"A conclusion that a lawyer retained by a fiduciary represents the fiduciary, and not the beneficiaries or heirs, is supported by the entire scheme of the Michigan Probate Code, which makes clear that a fiduciary has obligations to the beneficiaries who, in turn, have rights against the fiduciary. See, MCL 700.544, liability of fiduciary for wrongdoing; 700.563, duty of fiduciary to file accounting and close estate; 700.552, beneficiary may object to a fiduciary continuing a business held by the estate; 700.572, beneficiary may file petition requiring fiduciary to settle estate."
This logic applies equally well to the situation involving an estate without a wrongful death suit. The Committee believes that when a lawyer is hired by a personal representative of an estate, the client is the personal representative, or in this case co-personal representatives, as fiduciaries.
Having reached that conclusion we then apply the general conflict rule MRPC 1.7. Paragraph (a) of this rule applies where the lawyer has two or more clients whose interest may conflict. That is not the situation presented to this Committee. The clients here are the co-personal representatives and there is no apparent conflict between them.
The lawyer's former representation of the college and three residual beneficiaries on unrelated matters would not, of itself, create an impermissible conflict, assuming that the information on which the lawyer proceeds does not involve reliance upon confidential communications or secrets imparted to the lawyer by former clients. MRPC 1.9.
MRPC 1.7(b) states:
"(b) A lawyer shall not represent a client if the representation of that client may be materially limited by the lawyer's responsibilities to another client or to a third person, or by the lawyer's own interests, unless;
"(1) the lawyer reasonably believes the representation will not be adversely affected; and
"(2) the client consents after consultation. When representation of multiple clients in a single matter is undertaken, the consultation shall include explanation of the implications of the common representation and the advantages and risks involved."
The issue then focuses on the lawyer's current position as an employee and faculty member of the college. Applying MRPC 1.7(b)(1), if a disinterested lawyer could not reasonably conclude that representation of the personal representatives would not be adversely affected by the lawyer's responsibilities to the college, the lawyer may not undertake the representation. The lawyer must make an independent determination in this regard.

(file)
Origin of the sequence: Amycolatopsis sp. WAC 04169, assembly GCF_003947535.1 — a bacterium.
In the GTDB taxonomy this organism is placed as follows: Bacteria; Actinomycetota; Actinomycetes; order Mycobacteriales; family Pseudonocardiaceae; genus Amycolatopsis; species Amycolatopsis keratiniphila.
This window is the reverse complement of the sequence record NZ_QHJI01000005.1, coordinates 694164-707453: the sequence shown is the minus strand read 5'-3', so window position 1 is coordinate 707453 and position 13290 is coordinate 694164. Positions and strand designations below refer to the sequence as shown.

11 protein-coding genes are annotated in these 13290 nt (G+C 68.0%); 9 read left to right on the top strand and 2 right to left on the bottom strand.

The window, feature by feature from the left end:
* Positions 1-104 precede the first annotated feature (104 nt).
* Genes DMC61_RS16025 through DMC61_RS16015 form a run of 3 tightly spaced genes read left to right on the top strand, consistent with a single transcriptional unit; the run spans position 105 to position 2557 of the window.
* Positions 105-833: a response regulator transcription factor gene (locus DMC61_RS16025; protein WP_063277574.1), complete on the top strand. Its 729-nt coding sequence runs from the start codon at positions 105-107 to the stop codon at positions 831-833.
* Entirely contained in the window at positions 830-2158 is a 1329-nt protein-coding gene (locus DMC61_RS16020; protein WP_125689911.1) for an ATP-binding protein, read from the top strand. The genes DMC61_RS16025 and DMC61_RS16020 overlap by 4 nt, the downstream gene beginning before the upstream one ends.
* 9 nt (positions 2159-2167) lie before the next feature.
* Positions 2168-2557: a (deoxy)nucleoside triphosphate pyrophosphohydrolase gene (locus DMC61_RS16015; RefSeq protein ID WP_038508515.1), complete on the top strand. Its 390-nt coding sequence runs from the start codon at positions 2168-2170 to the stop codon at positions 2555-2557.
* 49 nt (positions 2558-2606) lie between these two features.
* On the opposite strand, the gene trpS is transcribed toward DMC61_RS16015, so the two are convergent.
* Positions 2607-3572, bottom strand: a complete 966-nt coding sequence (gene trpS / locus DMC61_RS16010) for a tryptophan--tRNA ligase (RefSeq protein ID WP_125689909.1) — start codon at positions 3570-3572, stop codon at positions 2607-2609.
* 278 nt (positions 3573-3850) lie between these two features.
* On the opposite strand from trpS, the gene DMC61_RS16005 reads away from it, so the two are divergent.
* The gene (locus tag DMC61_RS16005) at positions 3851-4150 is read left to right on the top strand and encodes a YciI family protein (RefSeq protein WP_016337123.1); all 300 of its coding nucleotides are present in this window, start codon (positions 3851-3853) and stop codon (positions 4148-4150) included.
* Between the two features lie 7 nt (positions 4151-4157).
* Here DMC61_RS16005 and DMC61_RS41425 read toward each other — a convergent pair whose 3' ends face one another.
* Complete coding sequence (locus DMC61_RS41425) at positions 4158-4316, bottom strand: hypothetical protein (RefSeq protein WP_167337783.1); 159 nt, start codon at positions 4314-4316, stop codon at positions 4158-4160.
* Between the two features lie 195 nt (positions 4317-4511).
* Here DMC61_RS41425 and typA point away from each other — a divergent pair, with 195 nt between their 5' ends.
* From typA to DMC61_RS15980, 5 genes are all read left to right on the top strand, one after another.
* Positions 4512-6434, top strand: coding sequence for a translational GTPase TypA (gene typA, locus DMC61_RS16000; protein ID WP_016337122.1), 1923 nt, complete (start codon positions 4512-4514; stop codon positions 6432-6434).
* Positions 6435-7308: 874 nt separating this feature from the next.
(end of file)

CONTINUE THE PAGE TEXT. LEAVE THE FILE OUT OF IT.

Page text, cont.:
In the present case, the lawyer's representation of the estate will require the lawyer to advise the personal representatives on whether the college is entitled to any bequest under the will and, if so, the amount of that bequest. Depending on the lawyer's advice and the positions taken by the clients, the college could receive $500,000, $250,000, or nothing; the church could receive $50,000 or nothing; and the nine contingent beneficiaries could receive up to $450,000, or no part of the $450,000.
It has been proposed that the co-personal representatives leave the resolution of this issue up to the Probate Court. This resolution would not cure the conflict, since the lawyer is obligated to advocate the resolution selected by the clients to the best of the lawyer's ability, and the lawyer's ability to do so would be adversely affected by the lawyer's current employment at the college. Client consent under MRPC 1.7(b)(2) cannot be used to cure a situation in which the representation will be adversely affected.
This same result was reached in CI-1174, which had a similar fact scenario. That opinion was based on provisions of the Michigan Code of Professional Responsibility which were precursors to current provisions of the MRPC. The Committee, in CI-1174, held that it was unethical for a lawyer to "represent a decedent's testate estate when that attorney is a current employee of one will beneficiary who holds a position adverse to other will beneficiaries." This conclusion was reached based MCPR DR 5-105, which offered guidelines on forbidden multiple representations when the lawyer's independent professional judgment in behalf of a client would be or is likely to be adversely affected by representation of the other. So although the language of the former Rule is different from that of the current MRPC, the result reached in that opinion is consistent with the conclusion reached herein.